Auxotyping of the N. gonorrhoeae isolates was performed as previously described on a chemically defined medium for their nutritional requirements for leucine (L), ornithine (O), citrulline (C), proline (P), arginine (A), hypoxanthine (H), uracil (U), and methionine (M). 11 Strains that did not have requirements for the amino acid supplements used were designated NR (nonrequiring). Serotyping 12 and plasmid profiles 13 of the N. gonorrhoeae isolates were performed as previously described.

Back to Top | Article Outline


The incidence of gonorrhea in Canada fell from 170.7 cases per 100,000 in 1984 to 21.1 cases per 100,000 in 1994 to 14.9 cases per 100,000 in 1997 and then rose to 20.2 per 100,000 in 2000. 4 Between 1994 and 1999, 31,676 cases of N. gonorrhoeae were reported to public health authorities in Canada (Fig. 1). Despite the drop in the incidence of gonorrhea, the prevalence of CMRNG has increased from 121 strains (2.0%) in 1994 peaking at 299 strains (9.8%) in 1997. Since 1997, the incidence has dropped slightly to 321 strains (8.1%) in 1998 but rose again to 345 strains (8.6%) in 1999. In 1994, 6167 N. gonorrhoeae isolates were reported, which declined to 4522 isolates in 1997. Since 1997, reported cases of N. gonorrhoeae have been increasing from 4868 in 1998 to 5412 in 1999 (Fig. 1). 4 Between 1994 and 1995, before the use of DNA amplification tests for diagnosing N. gonorrhoeae, the number of cases reported by the public health laboratories is used as the total number of strains tested for susceptibility. Between 1996 and 1999, an accurate figure for the number of strains tested for susceptibility is available from each province. Based on this, we estimated that 27,798 strains were tested for antimicrobial susceptibility in Canada between 1994 and 1999. Of these, 7280 N. gonorrhoeae isolates were referred to the NLSTD between 1994 and 1999, and 6727 strains were found to be resistant to at least one of the following antibiotics: penicillin, tetracycline, spectinomycin, ciprofloxacin, azithromycin, or erythromycin. A total of 553 isolates were found to be susceptible to all antibiotics.

From 1994 to 1999, there was an increasing prevalence of chromosomally mediated antimicrobial resistance, whereas the plasmid-mediated resistance strains (PPNG, PP/TRNG, and TRNG) strains all had a declining trend (unpublished data), as shown in Figure 1.

The distribution of chromosomally mediated resistance to all the antibiotics tested is summarized in Table 1. The majority of strains (1399 of 7280; 19.2%) are chromosomally resistant to penicillin, tetracycline, and erythromycin, and an additional 205 CMRNG strains (2.8%) were penicillinase-producing (PPNG). The next most common resistance identified in these strains was tetracycline and erythromycin (12.9%) at a prevalence of 3.4% of all N. gonorrhoeae strains isolated between 1994 and 1999. Strains resistant to tetracycline amounted to 4.7% (a prevalence of 1.2% among all strains) followed by ciprofloxacin resistance (2.3%), combined penicillin and tetracycline resistance (1.6%), erythromycin resistance (1.3%), azithromycin resistance (0.8%), penicillin resistance (0.12%), and combined penicillin and erythromycin resistance (0.09%).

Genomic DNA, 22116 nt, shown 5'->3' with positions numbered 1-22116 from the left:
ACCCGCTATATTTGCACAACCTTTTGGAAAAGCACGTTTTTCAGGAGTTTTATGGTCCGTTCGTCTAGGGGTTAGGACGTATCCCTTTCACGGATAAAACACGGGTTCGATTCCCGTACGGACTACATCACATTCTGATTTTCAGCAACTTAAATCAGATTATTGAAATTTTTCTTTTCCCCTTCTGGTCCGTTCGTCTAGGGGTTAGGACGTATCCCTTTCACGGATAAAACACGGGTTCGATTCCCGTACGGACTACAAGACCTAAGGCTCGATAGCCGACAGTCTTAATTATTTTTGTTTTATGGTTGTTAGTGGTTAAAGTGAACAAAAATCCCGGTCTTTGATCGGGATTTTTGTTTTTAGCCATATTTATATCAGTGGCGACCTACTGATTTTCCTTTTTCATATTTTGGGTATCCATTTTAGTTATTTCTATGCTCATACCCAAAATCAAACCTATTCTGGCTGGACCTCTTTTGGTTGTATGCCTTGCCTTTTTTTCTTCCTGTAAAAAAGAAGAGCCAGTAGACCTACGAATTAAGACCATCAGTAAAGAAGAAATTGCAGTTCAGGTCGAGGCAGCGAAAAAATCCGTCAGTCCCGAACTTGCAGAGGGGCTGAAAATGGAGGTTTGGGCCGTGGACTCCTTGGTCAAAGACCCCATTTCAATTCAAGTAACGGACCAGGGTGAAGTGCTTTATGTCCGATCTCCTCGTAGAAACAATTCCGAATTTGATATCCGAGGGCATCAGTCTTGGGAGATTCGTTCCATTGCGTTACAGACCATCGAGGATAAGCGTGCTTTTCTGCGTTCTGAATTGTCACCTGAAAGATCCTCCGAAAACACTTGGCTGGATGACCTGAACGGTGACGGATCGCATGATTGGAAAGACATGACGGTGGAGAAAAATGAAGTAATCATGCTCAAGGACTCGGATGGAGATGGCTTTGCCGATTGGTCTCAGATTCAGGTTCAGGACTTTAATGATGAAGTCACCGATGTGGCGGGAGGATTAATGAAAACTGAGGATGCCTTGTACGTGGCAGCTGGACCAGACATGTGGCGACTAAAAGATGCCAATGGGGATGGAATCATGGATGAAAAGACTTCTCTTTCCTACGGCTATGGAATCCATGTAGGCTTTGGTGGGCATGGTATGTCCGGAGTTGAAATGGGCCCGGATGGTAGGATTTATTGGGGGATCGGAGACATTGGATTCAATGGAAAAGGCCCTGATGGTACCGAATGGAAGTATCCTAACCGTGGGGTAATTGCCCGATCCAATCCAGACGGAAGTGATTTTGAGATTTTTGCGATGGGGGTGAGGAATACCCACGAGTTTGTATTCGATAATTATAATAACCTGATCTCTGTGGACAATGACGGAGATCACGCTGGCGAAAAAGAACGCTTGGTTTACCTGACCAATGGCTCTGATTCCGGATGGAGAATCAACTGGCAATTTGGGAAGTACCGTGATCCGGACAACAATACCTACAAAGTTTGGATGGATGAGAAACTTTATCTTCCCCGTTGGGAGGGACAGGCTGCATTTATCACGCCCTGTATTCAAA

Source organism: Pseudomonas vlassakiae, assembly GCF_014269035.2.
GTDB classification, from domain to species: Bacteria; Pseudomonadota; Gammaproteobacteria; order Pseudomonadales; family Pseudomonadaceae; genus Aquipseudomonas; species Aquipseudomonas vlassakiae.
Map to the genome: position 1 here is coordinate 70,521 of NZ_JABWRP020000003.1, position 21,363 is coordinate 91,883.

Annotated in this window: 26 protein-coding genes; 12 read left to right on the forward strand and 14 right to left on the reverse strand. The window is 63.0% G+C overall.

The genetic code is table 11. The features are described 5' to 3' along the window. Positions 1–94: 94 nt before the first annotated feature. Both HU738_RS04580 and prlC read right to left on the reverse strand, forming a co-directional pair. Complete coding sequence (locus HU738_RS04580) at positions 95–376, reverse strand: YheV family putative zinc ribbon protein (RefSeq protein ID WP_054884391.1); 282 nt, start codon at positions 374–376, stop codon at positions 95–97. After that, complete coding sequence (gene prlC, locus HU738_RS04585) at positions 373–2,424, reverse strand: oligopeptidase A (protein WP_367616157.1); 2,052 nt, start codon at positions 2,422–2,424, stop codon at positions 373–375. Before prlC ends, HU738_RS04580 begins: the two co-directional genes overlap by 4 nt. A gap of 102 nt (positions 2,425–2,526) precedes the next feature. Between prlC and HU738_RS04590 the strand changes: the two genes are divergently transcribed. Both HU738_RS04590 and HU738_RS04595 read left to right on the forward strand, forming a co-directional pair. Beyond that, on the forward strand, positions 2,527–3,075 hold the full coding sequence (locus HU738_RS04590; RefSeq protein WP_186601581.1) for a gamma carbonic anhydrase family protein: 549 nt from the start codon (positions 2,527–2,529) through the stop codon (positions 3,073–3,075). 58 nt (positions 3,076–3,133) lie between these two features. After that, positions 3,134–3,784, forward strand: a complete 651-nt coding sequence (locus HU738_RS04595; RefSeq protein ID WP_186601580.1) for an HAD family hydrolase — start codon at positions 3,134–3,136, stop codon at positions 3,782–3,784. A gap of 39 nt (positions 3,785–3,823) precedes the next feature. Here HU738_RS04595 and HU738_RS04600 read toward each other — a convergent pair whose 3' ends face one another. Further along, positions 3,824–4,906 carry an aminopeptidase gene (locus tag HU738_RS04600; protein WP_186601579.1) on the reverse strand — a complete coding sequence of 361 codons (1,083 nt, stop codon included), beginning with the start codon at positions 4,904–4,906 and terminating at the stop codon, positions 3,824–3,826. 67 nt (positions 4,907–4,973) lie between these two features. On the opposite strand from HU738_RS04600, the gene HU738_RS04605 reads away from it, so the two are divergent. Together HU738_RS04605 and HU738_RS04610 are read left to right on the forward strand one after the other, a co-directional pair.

The prevalence of CMRNG in Canada is 5.0% (1399 of 27,798) among all N. gonorrhoeae isolated during 1994 to 1999. They are not evenly distributed geographically. The geographic distribution of CMRNG strains are summarized in Table 2. The majority of the CMRNG strains were found in Ontario (429 of 1399; 30.7%), or 1.5% of all N. gonorrhoeae isolated between 1994 and 1999. British Columbia had the second most strains (364 of 1399; 26.0%), a prevalence of 1.3% of all strains isolated, followed by Quèbec (297 of 1399; 21.2%) and then Alberta (291 of 1399; 20.8%), a prevalence of 1.1% and 1.0%, respectively. The remaining 6 provinces accounted for only 1.2% of the CMRNG strains. CMRNG showed an increasing trend in some provinces as well as nationally. The CMRNG strains isolated in British Columbia have increased steadily from only 25 strains in 1994 to 133 strains in 1999. In Ontario, 46 strains were isolated in 1994, whereas in 1999, 97 strains were isolated. In Alberta, 22 strains were isolated in 1994, increasing to 105 strains in 1997 and then declining to 54 strains in 1999.